Developer buys former AT&T campus in Hoffman Estates for planned 'metroburb'

  • Somerset Development closed on its purchase of the former AT&T campus in Hoffman Estates Tuesday, aiming to turn it into a second Bell Works "metroburb" of housing, businesses and entertainment venues like the project's namesake in Holmdel, New Jersey.

      Somerset Development closed on its purchase of the former AT&T campus in Hoffman Estates Tuesday, aiming to turn it into a second Bell Works "metroburb" of housing, businesses and entertainment venues like the project's namesake in Holmdel, New Jersey. Joe Lewnard | Staff Photographer, 2018

  • Bell Works in Holmdel, New Jersey, is a commercial and residential redevelopment of the former Bell Labs office complex there, and is now serving as an inspiration for a second Bell Works to be built upon the former AT&T campus in Hoffman Estates.

    Bell Works in Holmdel, New Jersey, is a commercial and residential redevelopment of the former Bell Labs office complex there, and is now serving as an inspiration for a second Bell Works to be built upon the former AT&T campus in Hoffman Estates. Courtesy of Somerset Development

 
 
Updated 3/27/2019 5:54 PM

New Jersey-based Somerset Development has closed on its purchase of the former AT&T campus in Hoffman Estates, enabling its planned transformation of the 150-acre site into a self-contained community of multifamily housing, businesses and entertainment venues.

Representatives of the firm were not immediately available Wednesday, but village officials confirmed the closing had been completed Tuesday afternoon.

                                                                                                                                                                                                                       
 

Somerset Development is aiming to repeat the success of its similar redevelopment of the old Bell Labs building in Holmdel, New Jersey into the Bell Works "metroburb."

The Hoffman Estates development also will be named Bell Works, but will not have any of the single-family houses the original includes.

AT&T announced in 2013 that it would vacate the campus that had opened in 1989 and move the 3,000 employees there to other properties in the Chicago area. It took until 2016 for the campus to become completely vacant.

Hoffman Estates Mayor Bill McLeod said that at its peak, the campus housed closer to 5,000 employees.

The longtime owner of the campus, Highlands REIT, lost the property through a foreclosure suit filed by U.S. Bank after AT&T stopped paying rent at the end of its lease in August 2016. With the company's departure, the property no longer generated revenue for Highlands, according to the firm's May 2016 filing with the U.S. Securities and Exchange Commission.

In late January, 2019, Hoffman Estates officials approved a detailed redevelopment plan for the future Bell Works site, including a 90-day extension for the developer to complete its purchase of the land before the conditional rezoning granted last summer expired.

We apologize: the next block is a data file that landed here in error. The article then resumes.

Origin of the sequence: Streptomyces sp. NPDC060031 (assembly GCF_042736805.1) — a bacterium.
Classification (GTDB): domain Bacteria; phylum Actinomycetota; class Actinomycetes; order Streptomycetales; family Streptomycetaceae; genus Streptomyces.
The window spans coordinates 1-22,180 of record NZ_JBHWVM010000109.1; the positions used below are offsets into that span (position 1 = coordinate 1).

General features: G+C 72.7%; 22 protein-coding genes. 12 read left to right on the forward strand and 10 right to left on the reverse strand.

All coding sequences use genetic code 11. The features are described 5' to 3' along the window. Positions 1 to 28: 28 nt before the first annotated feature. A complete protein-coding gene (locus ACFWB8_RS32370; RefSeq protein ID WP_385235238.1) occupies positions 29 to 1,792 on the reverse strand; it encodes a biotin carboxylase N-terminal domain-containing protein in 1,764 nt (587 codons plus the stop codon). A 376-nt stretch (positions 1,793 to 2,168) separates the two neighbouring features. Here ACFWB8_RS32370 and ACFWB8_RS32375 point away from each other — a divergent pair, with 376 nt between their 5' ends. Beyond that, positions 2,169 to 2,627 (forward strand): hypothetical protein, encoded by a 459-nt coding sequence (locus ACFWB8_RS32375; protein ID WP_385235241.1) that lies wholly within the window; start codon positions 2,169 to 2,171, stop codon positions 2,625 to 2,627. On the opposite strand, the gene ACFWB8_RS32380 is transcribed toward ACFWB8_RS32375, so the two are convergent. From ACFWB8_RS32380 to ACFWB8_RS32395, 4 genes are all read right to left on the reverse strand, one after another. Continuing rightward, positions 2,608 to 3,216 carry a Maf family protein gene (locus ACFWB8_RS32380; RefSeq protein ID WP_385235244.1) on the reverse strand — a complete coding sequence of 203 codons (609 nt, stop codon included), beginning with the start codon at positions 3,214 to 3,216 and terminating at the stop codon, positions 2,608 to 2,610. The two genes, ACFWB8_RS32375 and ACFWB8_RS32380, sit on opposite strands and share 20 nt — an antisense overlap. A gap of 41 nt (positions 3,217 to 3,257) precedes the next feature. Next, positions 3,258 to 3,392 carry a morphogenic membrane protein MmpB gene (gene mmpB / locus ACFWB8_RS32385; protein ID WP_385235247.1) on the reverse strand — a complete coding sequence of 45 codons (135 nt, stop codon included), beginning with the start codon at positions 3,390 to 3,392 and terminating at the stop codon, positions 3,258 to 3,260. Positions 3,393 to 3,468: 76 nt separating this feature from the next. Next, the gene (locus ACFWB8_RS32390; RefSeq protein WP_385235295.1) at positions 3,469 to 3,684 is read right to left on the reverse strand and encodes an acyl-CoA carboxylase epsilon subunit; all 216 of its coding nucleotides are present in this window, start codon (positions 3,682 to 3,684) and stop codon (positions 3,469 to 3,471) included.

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Somerset plans to sell some of the land adjacent to the main AT&T office building to another developer for the construction of 380 multifamily residential units and 170 townhouses. Though the number of both types is allowed to vary by 8 percent, the total number of units cannot exceed 550.

The next step in the project is expected to be Somerset's application for interior demolition at the office buildings before returning to the village with more specifics on the new internal designs.

Somerset officials have said much of the estimated $116 million redevelopment would occur within the 1.6 million square feet of office space already on the campus, though the housing and a possible hotel require new buildings.

Earlier this year, Somerset's Vice President of Acquisitions and Development Ken Gold said maintaining a relationship between the housing and commercial construction will be a priority so the first residents to move in will have immediate access to at least some of the expected amenities.

                                                                                                                                                                                                                       
 

Once work begins, the project is expected to take five to seven years to finish, depending on market conditions.

The Hoffman Estates village board has approved a tax increment financing district as an economic incentive for the commercial part of the development alone.

A TIF district freezes the amount of property taxes local governments receive at the level of its first year. As property values increase, additional taxes go to a fund to pay for public improvements. TIF districts expire after 23 years or when all public improvements are paid for, whichever comes first.

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